Pages from my sketchbook

I recently visited the Museum of Fine Arts Houston in an event organized by the Institute of Classical Architecture & Art Texas chapter, of which I am a member.  The members of the Institute are not only architects, but artists, designers, builders, and art lovers, and one thing many of us have in common is our ability to create art; with this thought in mind, we were invited to spend an evening drawing in the galleries of the museum, learning from the beautiful works, and trading tips and drawing techniques with one another.  Here are some of the sketches I produced:
"Diana", ink on Amalfi paper.
"Caracalla" pencil on Amalfi paper.
I enjoyed doing this next  sketch the most because it proved to be a great challenge.  I have included a photo of the original for comparison:
Pencil on Amalfi paper.


Heights Living: White Hot

White Linen Nights in The Heights, 2012.
It was white hot indeed on August 4th 2012, when The Heights neighborhood of Houston (where I live) hosted their annual end of summer festival "White Linen Nights".  Every shop, restaurant, and art gallery opened their doors and offered refreshments and entertainment to what seemed like the whole city!  Each year, the White Linen Nights festival lets me discover a new feature of my neighborhood, and this year was no different:
The old Georgian Sunday School near my house (built in the late 1890's)  had stood neglected and decaying for years, but in recent weeks the building had seen a lot of work and renovation.  On the days leading up to the festival, white banners were hung on the facade, signifying that the building would be open for visitors.  I was excited to see what new venture had been installed in the old school house, and happy that the old building had been given a second chance at life:
Nizza Mosaic Studio in The Houston Heights.
While the upper floors still function as a Sunday School, the bottom floor turned out to be a Mosaic studio and gallery; its owner and director Roxana Nizza was very kind to show me around and talk to me about her beautiful work.  Roxana comes from an artistic family, and has been creating mosaics since 1995; her new gallery functions as a working studio and showcases her work and the work of several local artists, and offers classes for all levels of mosaic students.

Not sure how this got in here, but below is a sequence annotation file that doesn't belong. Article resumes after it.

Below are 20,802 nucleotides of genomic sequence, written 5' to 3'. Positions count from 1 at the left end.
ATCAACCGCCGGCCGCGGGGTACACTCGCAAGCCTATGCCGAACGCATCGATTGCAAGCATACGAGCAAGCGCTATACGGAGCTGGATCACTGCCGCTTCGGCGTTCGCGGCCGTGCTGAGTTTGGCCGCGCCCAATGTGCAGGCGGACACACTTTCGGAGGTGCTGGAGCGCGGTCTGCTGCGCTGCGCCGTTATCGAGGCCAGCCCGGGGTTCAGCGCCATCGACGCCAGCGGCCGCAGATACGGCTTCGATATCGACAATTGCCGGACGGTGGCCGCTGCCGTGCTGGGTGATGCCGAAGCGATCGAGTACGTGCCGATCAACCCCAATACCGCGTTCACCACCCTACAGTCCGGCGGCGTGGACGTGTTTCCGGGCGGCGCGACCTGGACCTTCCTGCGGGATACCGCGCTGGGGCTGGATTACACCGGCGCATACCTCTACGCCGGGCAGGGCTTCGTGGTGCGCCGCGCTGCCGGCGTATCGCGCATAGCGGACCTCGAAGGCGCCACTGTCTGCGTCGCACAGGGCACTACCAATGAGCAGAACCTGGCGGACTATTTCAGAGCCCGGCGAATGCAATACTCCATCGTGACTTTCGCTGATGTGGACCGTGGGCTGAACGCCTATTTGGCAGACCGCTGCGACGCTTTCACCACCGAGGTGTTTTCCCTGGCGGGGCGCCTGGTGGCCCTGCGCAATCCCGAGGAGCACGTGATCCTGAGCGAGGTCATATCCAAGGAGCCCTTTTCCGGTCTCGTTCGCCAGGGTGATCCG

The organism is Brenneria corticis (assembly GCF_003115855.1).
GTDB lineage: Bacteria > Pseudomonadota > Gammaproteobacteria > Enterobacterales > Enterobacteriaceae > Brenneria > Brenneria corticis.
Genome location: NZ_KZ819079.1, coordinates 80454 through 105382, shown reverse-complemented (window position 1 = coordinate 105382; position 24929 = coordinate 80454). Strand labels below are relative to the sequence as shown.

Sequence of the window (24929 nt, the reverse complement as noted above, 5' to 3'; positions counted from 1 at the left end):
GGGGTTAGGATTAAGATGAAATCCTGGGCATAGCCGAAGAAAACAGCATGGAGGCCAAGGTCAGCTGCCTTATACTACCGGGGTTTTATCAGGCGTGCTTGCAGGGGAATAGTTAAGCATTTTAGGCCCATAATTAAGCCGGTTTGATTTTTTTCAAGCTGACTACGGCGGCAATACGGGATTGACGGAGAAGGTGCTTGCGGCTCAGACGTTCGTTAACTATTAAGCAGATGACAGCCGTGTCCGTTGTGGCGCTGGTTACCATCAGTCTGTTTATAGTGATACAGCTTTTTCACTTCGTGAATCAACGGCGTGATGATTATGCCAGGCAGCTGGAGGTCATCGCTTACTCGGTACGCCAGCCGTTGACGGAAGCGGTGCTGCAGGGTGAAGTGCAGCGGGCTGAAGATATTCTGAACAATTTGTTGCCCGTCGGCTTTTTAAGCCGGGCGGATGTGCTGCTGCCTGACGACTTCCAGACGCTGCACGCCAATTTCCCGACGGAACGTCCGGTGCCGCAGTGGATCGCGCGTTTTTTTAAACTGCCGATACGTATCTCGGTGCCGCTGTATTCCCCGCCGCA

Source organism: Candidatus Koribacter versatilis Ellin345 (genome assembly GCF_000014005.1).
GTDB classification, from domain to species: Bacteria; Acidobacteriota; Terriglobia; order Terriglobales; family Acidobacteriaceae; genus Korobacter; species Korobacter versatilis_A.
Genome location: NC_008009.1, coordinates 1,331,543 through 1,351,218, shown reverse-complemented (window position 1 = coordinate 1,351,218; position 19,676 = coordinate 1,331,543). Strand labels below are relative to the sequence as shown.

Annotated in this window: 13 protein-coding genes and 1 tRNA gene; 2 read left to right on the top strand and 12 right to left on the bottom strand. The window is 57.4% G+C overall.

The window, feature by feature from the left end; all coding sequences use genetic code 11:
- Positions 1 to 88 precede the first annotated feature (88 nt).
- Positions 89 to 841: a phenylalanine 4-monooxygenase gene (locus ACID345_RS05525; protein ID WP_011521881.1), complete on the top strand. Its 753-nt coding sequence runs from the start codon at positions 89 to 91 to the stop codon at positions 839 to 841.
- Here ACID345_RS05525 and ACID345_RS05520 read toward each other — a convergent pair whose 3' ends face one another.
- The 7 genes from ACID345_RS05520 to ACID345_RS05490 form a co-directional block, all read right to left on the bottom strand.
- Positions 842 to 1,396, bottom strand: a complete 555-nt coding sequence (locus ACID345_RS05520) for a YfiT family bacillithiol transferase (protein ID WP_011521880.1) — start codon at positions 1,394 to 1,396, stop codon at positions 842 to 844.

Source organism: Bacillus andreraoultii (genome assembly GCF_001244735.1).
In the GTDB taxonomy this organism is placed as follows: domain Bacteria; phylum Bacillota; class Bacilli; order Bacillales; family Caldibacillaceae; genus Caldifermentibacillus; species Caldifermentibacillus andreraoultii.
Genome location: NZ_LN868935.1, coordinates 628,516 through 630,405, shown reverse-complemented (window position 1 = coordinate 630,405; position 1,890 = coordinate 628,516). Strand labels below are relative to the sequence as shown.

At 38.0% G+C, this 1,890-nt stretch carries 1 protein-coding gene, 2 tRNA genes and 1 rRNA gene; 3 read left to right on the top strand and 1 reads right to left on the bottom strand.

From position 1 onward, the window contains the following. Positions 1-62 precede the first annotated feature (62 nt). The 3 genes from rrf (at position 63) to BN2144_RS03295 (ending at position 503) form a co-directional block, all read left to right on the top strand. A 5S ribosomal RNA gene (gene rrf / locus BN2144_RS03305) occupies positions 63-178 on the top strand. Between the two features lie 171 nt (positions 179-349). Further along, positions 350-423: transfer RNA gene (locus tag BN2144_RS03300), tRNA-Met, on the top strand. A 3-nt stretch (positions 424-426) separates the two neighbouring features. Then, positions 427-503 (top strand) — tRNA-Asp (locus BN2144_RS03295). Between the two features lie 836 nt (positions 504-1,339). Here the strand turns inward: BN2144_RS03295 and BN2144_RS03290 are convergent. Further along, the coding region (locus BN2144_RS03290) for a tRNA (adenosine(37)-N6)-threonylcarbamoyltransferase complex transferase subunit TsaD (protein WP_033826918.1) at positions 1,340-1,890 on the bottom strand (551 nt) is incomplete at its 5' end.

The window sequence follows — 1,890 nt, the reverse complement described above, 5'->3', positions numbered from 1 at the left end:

A Medieval hunting scene is slowly developing on Roxana's table.

Work in progress on Roxana's table.

Roxana Nizza, owner of Nizza Mosaic Studio, stands next an artists conceptual sketch for her current mosaic project.

We bid good bye to Roxana and her artistic friends, and walked out into the night.  The usually quiet streets were now bustling with thousands of Houstonians, joyfully celebrating in the sultry summer air.

The scene on White Oak Drive.

Birds of a Feather *Update No. 3*

You may remember some months ago I was commissioned to create a drawing base for a mosaic in a residential project. Recently I received this image from the mosaic shop with a detail of one of the pheasants.  I'll post more images as the work progresses.

Pheasant detail.



La Giralda

La Giralda Tower seen from the Patio de los Naranjos of the Cathedral of Santa María in Sevilla, Spain.

I am currently designing a residence in the Spanish Revival style, and as I move through the creative process I have drawn inspiration from my own experience living in a traditional courtyard house in Nicaragua, and more importantly, I keep going back to the source through my travels to Spain, which have provided me with a wealth of photographic and drawing materials from which to get inspired. And then I realized that in all the excitement and time constraints that accompany a new project, I forgot to report, here on the blog, my latest trip to Sevilla; this post then is the beginning on a series about this amazing city.

Sevilla's Cathedral seen through the windows of the Giralda.  Sevilla, Spain.

The Giralda is a remnant of the mosque that once stood at the center of the Moorish city of Ishbiliya, it was built from 1184-1196 by the Almohade monarchs as a minaret for the mosque. In 1248 Sevilla was conquered for the Spanish by king Fernando III of Castilla, the Moorish population was expelled from the city and their mosque was reconsecrated as a cathedral. The Mosque was razed in the early 1400's to make way for the new Cathedral de Santa Maria, this time in the Gothic style, but the minaret was spared and turned into a bell tower.

The Giralda bells: industry and antiquity.  Sevilla, Spain.

No visit to Sevilla is complete without a stop at the cathedral and her Giralda, and no journey of mine is ever complete without climbing some sort of mountain or hiking a good 400 steps; this trip was not different, and John and I made our way to the top of the 318 foot tower, which afforded us glorious views of Sevilla in the setting sun:

The Patio de los Naranjos of Sevilla's Cathedral.  The remnant of the Moorish arches of the ancient mosque can be seen on the right.  Sevilla, Spain.

From atop the Giralda we could truly appreciate the intricacy of Sevilla's urban fabric, and peek into the shaded courtyards and hidden gardens:

we could also catch a glimpse of monuments farther afield, and admire their imposing silhouettes in the golden horizon:
The "Plaza de Toros" or Bull Ring of Sevilla, Spain.

Francisco Calatrava's bridge of the Alamillo in Sevilla, Spain.

We stayed in the tower for what felt like hours, but then time seems to be of no consequence in this city.  We finally descended to the plaza and crossed the Patio de los Naranjos towards the streets, and in the twilight La Giralda had turned to gold.

Sevilla through John's eyes. 

"Puerta del Perdón" the Gate of Forgiveness, in the Patio de los Naranjos of Sevilla's Cathedral.  Sevilla, Spain.

The Giralda of Sevilla, Spain.

All images by Nadia Palacios Lauterbach.


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